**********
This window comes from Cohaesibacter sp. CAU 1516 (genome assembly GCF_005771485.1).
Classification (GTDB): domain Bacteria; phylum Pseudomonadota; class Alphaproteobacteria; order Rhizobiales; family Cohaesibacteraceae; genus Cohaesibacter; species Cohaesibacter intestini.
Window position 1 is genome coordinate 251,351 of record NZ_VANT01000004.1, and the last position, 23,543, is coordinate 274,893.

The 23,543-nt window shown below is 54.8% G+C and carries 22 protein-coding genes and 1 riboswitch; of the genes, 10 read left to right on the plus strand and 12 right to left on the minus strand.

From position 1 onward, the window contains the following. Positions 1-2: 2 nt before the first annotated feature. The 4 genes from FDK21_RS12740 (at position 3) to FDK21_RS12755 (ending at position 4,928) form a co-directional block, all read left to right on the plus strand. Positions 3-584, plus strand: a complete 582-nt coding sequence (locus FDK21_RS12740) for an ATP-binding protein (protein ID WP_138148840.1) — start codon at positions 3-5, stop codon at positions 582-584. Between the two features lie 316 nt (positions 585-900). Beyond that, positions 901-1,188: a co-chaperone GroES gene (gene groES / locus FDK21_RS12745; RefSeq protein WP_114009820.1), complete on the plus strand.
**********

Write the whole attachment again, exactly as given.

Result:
This window comes from Cohaesibacter sp. CAU 1516 (genome assembly GCF_005771485.1).
Classification (GTDB): domain Bacteria; phylum Pseudomonadota; class Alphaproteobacteria; order Rhizobiales; family Cohaesibacteraceae; genus Cohaesibacter; species Cohaesibacter intestini.
Window position 1 is genome coordinate 251,351 of record NZ_VANT01000004.1, and the last position, 23,543, is coordinate 274,893.

The 23,543-nt window shown below is 54.8% G+C and carries 22 protein-coding genes and 1 riboswitch; of the genes, 10 read left to right on the plus strand and 12 right to left on the minus strand.

From position 1 onward, the window contains the following. Positions 1-2: 2 nt before the first annotated feature. The 4 genes from FDK21_RS12740 (at position 3) to FDK21_RS12755 (ending at position 4,928) form a co-directional block, all read left to right on the plus strand. Positions 3-584, plus strand: a complete 582-nt coding sequence (locus FDK21_RS12740) for an ATP-binding protein (protein ID WP_138148840.1) — start codon at positions 3-5, stop codon at positions 582-584. Between the two features lie 316 nt (positions 585-900). Beyond that, positions 901-1,188: a co-chaperone GroES gene (gene groES / locus FDK21_RS12745; RefSeq protein WP_114009820.1), complete on the plus strand.